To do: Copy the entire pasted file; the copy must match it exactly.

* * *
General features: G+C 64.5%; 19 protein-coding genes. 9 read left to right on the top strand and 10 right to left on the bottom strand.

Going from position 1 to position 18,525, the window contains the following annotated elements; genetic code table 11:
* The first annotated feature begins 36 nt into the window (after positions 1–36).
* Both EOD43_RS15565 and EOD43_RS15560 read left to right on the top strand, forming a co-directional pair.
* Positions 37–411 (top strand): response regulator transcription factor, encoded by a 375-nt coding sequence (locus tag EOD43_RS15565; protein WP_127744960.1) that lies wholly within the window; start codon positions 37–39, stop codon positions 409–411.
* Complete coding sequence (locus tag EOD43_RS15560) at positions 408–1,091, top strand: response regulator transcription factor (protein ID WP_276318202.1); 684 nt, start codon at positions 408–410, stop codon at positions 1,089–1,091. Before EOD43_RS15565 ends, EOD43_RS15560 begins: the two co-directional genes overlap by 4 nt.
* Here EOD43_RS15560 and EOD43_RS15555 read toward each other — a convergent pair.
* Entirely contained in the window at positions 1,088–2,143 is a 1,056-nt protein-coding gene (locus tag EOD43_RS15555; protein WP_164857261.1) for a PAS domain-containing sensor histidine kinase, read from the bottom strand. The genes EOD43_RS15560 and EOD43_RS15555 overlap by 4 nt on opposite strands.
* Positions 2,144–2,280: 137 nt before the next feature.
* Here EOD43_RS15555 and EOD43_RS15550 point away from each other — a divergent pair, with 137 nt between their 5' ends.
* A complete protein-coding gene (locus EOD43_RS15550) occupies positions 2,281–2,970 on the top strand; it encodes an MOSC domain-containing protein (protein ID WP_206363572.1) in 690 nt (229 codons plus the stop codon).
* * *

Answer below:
General features: G+C 64.5%; 19 protein-coding genes. 9 read left to right on the top strand and 10 right to left on the bottom strand.

Going from position 1 to position 18,525, the window contains the following annotated elements; genetic code table 11:
* The first annotated feature begins 36 nt into the window (after positions 1–36).
* Both EOD43_RS15565 and EOD43_RS15560 read left to right on the top strand, forming a co-directional pair.
* Positions 37–411 (top strand): response regulator transcription factor, encoded by a 375-nt coding sequence (locus tag EOD43_RS15565; protein WP_127744960.1) that lies wholly within the window; start codon positions 37–39, stop codon positions 409–411.
* Complete coding sequence (locus tag EOD43_RS15560) at positions 408–1,091, top strand: response regulator transcription factor (protein ID WP_276318202.1); 684 nt, start codon at positions 408–410, stop codon at positions 1,089–1,091. Before EOD43_RS15565 ends, EOD43_RS15560 begins: the two co-directional genes overlap by 4 nt.
* Here EOD43_RS15560 and EOD43_RS15555 read toward each other — a convergent pair.
* Entirely contained in the window at positions 1,088–2,143 is a 1,056-nt protein-coding gene (locus tag EOD43_RS15555; protein WP_164857261.1) for a PAS domain-containing sensor histidine kinase, read from the bottom strand. The genes EOD43_RS15560 and EOD43_RS15555 overlap by 4 nt on opposite strands.
* Positions 2,144–2,280: 137 nt before the next feature.
* Here EOD43_RS15555 and EOD43_RS15550 point away from each other — a divergent pair, with 137 nt between their 5' ends.
* A complete protein-coding gene (locus EOD43_RS15550) occupies positions 2,281–2,970 on the top strand; it encodes an MOSC domain-containing protein (protein ID WP_206363572.1) in 690 nt (229 codons plus the stop codon).